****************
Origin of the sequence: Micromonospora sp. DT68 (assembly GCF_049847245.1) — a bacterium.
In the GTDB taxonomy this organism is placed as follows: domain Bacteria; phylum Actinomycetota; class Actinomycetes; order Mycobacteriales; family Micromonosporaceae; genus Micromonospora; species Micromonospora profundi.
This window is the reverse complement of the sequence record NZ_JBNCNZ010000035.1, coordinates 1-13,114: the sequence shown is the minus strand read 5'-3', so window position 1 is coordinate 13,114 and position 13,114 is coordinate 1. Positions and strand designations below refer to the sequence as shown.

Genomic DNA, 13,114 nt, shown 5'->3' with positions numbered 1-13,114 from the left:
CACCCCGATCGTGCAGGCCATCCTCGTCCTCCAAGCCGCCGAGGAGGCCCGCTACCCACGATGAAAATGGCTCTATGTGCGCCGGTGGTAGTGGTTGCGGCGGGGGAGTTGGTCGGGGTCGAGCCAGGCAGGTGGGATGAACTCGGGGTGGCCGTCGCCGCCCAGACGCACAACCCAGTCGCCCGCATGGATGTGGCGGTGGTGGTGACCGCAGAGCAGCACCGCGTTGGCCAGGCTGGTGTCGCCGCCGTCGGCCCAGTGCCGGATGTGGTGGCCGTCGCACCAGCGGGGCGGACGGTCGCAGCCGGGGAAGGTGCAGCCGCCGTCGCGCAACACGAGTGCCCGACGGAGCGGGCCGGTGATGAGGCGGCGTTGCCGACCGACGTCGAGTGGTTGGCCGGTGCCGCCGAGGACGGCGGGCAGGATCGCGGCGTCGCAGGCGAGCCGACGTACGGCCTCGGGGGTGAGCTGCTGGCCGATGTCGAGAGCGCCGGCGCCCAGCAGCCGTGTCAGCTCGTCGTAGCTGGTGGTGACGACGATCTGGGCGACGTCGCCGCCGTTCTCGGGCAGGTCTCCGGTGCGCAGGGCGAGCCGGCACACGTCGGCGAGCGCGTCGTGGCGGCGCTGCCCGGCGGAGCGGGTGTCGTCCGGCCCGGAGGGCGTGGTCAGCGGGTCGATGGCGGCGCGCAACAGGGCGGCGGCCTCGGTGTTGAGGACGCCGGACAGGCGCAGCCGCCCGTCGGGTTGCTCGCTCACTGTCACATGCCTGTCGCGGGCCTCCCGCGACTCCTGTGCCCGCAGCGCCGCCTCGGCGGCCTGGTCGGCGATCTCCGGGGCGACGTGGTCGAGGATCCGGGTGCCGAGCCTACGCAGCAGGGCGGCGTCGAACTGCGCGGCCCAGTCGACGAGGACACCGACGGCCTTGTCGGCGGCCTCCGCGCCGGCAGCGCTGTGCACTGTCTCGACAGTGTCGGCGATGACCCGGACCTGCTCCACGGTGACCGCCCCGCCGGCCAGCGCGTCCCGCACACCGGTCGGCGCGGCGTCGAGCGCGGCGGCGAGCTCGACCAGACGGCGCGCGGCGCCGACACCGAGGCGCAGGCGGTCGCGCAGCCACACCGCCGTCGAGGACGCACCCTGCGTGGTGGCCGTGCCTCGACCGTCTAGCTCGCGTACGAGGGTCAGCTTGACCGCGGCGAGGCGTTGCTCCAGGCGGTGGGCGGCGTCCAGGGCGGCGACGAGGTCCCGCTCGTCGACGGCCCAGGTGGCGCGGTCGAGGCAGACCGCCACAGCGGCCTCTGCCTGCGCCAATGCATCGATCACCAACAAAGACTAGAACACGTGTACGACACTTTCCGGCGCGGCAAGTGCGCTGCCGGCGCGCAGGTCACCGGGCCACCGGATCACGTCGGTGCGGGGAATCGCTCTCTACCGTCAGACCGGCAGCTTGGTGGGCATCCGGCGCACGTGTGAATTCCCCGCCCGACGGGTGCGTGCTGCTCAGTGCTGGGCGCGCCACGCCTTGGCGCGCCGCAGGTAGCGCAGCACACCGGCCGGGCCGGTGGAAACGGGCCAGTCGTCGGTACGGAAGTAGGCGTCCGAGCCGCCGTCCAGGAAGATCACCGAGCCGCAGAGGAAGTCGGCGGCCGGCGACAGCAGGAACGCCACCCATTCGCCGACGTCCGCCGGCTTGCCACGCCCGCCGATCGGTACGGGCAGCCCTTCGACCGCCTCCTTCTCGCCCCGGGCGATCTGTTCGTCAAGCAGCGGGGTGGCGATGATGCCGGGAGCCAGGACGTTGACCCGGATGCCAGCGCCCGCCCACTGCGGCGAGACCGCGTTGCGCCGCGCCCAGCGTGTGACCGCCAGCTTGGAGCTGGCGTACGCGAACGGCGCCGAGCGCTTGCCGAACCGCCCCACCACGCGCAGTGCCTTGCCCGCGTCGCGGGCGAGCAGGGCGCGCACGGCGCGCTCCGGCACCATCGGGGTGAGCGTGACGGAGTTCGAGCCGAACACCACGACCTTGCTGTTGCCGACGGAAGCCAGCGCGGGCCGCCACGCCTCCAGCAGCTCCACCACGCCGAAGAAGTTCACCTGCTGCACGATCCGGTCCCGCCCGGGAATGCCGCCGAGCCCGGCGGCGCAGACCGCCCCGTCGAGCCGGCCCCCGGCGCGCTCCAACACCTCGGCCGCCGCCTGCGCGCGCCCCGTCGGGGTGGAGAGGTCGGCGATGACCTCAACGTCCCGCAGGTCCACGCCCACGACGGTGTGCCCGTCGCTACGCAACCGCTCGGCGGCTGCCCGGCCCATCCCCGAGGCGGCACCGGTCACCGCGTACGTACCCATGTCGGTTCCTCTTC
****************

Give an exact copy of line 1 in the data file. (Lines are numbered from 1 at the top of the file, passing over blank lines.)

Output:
Origin of the sequence: Micromonospora sp. DT68 (assembly GCF_049847245.1) — a bacterium.